Ask questions that relate to nursing school. Try to bring up a subject that is relatable for that person. For example, you could talk about assignments, upcoming tests, or your expectations for clinicals. Anything that is nursing school-related will work.

Doing this every day will make you get used to talking to other people and making you more comfortable. Soon you won’t be scared anymore to talk to any of your classmates.

Reach out for help and offer help: Ask for help if you are not sure about an assignment. Asking someone for help shows that you have confidence in that person solving your problem; that’s a compliment. Most students are glad to help and feel flattered that you asked them.

You can also offer your help to others if you have a good understanding of a specific topic. Students that struggle will be glad you take the time to make them understand the subject better.

Give everyone a chance. Even if someone does not look like you would typically befriend, at least talk to someone a couple of times before you make a final decision. Talk to peers that you usually wouldn’t talk to. Remember that everyone feels awkward and doesn’t quite know what to say. Don’t count too much on first impressions. It takes time to get to know people.

Give it time. It will take some time to form new friendships. With each semester, your classroom seating will change, your clinical group will change, students will leave the program, and others will join along the way. All these circumstances will change the group dynamic in your class and allow opportunities to bond with other peers.

See Also: Nursing School or Social Life: You Can Have Both

Challenges to Making Friends in Nursing School 

There are certain things that you cannot change about yourself, something that you might consider limitations that are holding you back in finding friends in nursing school. Let’s look at some of these.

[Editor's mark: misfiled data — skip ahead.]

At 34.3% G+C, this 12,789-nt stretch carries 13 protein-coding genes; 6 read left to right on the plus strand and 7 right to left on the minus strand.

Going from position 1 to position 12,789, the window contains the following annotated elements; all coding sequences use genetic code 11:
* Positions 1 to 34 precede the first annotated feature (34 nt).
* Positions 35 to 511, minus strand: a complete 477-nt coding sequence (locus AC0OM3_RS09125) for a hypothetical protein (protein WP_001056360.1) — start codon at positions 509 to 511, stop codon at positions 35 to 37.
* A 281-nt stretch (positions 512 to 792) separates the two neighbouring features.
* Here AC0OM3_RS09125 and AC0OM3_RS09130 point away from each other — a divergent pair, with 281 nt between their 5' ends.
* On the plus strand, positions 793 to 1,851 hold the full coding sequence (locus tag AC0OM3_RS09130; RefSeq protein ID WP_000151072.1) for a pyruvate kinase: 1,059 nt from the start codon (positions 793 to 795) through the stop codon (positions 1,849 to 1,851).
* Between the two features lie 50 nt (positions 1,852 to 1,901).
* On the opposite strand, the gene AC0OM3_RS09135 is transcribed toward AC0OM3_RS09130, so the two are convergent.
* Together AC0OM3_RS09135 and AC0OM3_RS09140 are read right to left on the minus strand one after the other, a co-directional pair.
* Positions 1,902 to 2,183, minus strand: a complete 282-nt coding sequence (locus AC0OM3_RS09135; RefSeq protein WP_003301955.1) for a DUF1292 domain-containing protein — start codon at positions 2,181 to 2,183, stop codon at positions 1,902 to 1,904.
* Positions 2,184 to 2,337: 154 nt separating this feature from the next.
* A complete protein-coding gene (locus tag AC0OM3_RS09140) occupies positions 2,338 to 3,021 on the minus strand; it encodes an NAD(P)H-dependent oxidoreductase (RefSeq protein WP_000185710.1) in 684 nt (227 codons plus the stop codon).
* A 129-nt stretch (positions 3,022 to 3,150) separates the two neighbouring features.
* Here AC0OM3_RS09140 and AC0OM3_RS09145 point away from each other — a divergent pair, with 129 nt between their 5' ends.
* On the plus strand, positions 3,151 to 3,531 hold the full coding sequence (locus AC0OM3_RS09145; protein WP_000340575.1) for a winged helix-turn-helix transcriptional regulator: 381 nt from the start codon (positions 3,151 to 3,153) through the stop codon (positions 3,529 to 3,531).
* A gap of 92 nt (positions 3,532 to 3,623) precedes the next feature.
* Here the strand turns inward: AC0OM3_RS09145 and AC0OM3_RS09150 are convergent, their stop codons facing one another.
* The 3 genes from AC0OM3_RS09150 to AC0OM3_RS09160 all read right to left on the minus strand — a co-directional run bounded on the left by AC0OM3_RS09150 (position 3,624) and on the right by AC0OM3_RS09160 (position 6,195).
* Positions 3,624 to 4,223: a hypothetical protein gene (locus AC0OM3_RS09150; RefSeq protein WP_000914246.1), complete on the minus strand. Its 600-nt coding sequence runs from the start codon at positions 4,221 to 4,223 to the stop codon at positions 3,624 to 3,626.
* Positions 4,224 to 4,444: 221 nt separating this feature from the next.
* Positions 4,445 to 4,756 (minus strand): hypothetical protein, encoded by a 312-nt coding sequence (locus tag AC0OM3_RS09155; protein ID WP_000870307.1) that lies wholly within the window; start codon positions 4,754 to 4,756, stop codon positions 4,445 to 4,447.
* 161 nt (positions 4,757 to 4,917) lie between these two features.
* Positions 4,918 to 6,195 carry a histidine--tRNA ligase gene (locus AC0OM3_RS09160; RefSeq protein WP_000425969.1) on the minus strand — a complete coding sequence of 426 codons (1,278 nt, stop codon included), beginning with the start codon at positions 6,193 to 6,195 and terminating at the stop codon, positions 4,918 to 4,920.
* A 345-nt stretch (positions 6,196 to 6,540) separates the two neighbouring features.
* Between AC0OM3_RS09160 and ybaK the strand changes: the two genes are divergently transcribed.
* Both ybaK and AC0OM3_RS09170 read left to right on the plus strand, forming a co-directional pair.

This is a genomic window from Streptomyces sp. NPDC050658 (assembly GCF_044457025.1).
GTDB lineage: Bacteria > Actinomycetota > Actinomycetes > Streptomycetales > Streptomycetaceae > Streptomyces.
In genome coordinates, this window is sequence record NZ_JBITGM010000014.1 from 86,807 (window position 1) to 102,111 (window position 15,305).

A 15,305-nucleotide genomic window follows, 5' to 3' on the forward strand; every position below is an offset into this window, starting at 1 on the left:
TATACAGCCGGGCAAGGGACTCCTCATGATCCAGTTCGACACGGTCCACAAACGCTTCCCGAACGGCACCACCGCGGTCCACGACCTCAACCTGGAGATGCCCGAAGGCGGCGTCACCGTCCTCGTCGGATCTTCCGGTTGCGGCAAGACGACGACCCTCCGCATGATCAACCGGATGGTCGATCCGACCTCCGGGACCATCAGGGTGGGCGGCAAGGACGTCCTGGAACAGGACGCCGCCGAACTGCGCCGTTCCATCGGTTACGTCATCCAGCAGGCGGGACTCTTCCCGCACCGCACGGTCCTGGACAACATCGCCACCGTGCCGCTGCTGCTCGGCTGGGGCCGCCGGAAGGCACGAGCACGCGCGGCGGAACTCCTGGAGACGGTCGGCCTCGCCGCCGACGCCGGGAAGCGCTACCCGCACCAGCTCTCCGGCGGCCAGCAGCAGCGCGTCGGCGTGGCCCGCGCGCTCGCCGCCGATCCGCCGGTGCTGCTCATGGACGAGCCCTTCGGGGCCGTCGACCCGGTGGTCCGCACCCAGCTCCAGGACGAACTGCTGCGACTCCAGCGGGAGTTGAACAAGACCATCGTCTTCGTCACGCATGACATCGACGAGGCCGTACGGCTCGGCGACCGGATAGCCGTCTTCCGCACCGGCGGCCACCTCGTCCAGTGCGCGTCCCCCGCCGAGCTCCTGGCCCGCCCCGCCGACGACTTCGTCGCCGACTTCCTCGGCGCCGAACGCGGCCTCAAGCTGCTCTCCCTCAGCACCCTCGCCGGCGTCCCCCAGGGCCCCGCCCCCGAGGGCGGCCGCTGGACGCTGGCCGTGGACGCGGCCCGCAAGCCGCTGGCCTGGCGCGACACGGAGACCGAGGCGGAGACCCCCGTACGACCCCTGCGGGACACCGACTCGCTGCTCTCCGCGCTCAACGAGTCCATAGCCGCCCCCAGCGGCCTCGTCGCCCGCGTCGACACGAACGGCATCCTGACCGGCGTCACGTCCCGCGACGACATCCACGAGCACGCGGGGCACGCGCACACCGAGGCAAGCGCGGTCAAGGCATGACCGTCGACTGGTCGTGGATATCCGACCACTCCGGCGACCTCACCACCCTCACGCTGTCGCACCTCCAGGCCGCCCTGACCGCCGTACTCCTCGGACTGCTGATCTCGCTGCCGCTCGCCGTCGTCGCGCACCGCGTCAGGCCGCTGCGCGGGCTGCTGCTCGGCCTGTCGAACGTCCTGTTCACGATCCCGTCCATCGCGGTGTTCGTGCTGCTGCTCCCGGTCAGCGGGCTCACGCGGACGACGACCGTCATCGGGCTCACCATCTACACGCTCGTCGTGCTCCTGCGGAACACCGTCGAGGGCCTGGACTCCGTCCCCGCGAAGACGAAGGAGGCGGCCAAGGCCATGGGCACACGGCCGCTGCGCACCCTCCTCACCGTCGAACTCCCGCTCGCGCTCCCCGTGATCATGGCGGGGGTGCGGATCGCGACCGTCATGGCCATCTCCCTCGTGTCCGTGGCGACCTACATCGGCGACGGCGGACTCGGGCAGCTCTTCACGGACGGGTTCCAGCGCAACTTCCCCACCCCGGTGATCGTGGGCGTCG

Age: people change their careers all the time and at any age. So it happens that you might attend a nursing program way past your teens and 20s. A lot of older people feel insecure about being the oldest in the group. They fear that they won’t have anything in common with their younger peers. If that person is you, you have a lot more in common with your peers than you think. 

Regardless of your age, you all want to become nurses and help people. Whether you are older or younger than most of your peers, use it to your advantage. All age groups can learn from each other. 

Being introverted: students fear that they won’t make friends in nursing school because they are shy. Being shy certainly can make it more challenging to make friends, but it’s not impossible, especially if you are put together with people with the same interests and goals as you do. Introverts can be excellent listeners. 

There is no common ground: some students give up making friends in nursing school because they think they have nothing in common with their peers. Everyone comes from a different background and has different stories to tell about themselves. People are at different stages in their life. Some are married and have children, and others have none of these responsibilities.